One potential solution was the Eurobond idea, in which the debt guarantees are shared across the members, however not all the countries agree with this strategy. Although the plan is not decisive, for countries like Italy it would represent a consolidated financial solidarity model, although its effectiveness is criticised and debated. The reciprocal accusations arise when the countries in the North are in favour of financial austerity while the ones in the South are known for having financial problems. The mutualisation of debts could lead to a moral hazard similar to the one explained in the “tragedy of the commons” theory, since it may lead to opportunist behaviours in countries with lax budgetary standards. Also, the Northern states are condemned for not being united in a humanitarian emergence causing almost 1000 deaths per day in Southern countries (EUobserver, 2020). For this reason, nine EU members expressed their concerns about the financial downturn, and mentioned their support for so-called Corona-bonds. Others saw the need to create a professional European group, consisting of competent economists who can generate reforms and financial instruments, because the Eurobonds are not the only option. Those who are against the Eurobond idea are afraid that the most productive and solvent countries of the EU would end up paying all of the debt, since others, especially referring to the PIIGS after the financial crisis of 2008, are considered to have a high risk of default (Siemiatkowski & Jankowska, 2013).

Even if not in the form of the shared liabilities, the EU bailout funds and the various pro-growth measures can represent a valuable addition to a rescue plan to rebuild the economies. The cost of these funds is low, as they have a small interest rate, compared to other instruments, but the political cost is considered to be higher, the beneficiary country being under permanent EU monitoring on how it handles the funds, a measure that is often appropriate, especially with the countries at a high risk of default. The problem is that countries like Spain and Italy are reluctant to be under such European scrutiny, and they are not ready to pay the associated political cost, especially after the mismanagement of the crisis that has already decreased the trust of their citizens. For them, it is easier to accuse the EU of lack of solidarity, rather than engaging in economic reforms that are more challenging.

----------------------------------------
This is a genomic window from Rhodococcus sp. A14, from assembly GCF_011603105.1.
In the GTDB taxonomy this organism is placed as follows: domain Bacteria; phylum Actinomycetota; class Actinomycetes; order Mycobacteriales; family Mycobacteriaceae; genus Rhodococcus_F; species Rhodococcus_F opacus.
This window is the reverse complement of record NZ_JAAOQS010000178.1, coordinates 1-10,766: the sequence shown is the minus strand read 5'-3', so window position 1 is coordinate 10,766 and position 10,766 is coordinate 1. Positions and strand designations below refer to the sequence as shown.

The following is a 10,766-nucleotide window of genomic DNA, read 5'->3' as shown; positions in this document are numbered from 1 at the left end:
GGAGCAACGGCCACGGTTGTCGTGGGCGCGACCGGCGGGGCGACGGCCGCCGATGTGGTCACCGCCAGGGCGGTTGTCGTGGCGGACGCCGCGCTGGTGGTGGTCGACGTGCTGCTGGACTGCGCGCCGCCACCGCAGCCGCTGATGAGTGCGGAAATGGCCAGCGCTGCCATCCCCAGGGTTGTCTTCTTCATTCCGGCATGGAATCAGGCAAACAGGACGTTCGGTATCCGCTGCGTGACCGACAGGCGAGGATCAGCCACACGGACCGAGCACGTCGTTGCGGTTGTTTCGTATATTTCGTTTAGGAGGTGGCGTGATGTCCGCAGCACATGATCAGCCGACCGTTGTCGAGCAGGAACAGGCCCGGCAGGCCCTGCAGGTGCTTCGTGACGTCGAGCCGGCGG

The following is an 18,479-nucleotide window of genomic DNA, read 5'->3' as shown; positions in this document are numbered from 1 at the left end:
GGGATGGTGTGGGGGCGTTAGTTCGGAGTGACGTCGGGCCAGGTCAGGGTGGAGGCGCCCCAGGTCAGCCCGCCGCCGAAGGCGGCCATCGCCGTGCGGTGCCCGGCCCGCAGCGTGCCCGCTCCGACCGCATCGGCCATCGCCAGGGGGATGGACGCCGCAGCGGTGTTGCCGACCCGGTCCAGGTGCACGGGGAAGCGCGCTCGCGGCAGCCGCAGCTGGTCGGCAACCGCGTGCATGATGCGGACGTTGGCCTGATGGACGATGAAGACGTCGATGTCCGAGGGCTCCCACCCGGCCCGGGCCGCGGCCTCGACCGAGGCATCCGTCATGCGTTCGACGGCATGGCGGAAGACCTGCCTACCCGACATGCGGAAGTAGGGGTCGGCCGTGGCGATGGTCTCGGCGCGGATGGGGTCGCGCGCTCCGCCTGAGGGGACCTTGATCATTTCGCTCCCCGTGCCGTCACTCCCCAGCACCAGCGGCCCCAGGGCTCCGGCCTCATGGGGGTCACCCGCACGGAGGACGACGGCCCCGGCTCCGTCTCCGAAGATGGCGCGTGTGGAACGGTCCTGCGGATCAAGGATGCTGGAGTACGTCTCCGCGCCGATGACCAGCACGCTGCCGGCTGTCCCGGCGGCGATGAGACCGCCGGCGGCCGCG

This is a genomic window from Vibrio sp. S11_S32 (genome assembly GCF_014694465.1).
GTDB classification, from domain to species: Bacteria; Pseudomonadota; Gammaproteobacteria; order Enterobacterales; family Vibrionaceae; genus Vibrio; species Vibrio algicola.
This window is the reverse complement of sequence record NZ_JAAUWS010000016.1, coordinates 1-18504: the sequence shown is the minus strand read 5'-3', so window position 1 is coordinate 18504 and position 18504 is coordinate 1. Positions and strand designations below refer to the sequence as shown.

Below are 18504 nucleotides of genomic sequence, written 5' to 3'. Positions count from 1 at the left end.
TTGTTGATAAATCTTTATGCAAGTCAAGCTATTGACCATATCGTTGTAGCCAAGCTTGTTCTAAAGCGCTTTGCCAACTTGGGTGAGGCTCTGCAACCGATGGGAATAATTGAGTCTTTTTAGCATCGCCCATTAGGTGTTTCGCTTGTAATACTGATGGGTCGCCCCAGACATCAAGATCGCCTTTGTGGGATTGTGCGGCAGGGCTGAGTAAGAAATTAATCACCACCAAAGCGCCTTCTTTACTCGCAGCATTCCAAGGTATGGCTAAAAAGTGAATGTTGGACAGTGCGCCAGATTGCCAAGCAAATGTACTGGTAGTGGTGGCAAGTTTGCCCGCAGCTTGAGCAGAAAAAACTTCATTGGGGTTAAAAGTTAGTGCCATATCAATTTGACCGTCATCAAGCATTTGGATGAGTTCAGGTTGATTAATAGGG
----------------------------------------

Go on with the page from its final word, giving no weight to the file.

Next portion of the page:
This economic crisis after all proves the need for greater unity in the name of social and economic recovery, but governments should be more upfront with their voters, rather than spreading allegations which undermine the EU. 

Quo vadis? 

The ability of the Union to maintain international cooperation, mediate conflicts among the members and manage the abrupt health crisis has serious social and economic consequences. The recovery of individual national societies requires remobilisation, solidarity, as well as transnational frameworks that address the issues stemming from interconnectivity. Millions of devoted EU citizens, benefactors, volunteers, workers and the humanitarian organisations are a reliable foundation for tackling the difficult situation of the European Union. To connect the European core principles with the political abilities to reform and find innovative methods is the key to strengthening ourselves against future crises. 

References 

EUobserver. (2020, April 1). Without European patriotism, EU decline is inevitable. EUobserver. Retrieved April 28, 2020, from https://euobserver.com/opinion/147954.

Siemiatkowski, P., & Jankowska, E. (2013). Financial Dependence of the PIIGS Countries. Journal of World Economic Research, 2 (No. 5), 89-94.

Wigura, K., & Kuisz, J. (2020, April 1). Coronavirus is now contaminating Europe’s democracy. The Guardian. Retrieved April 28, 2020, from https://www.theguardian.com/world/commentisfree/2020/apr/01/coronavirus-contaminating-europe-democracy-viktor-orban-seize-more-power.

 
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OEconomica No. 1, 2016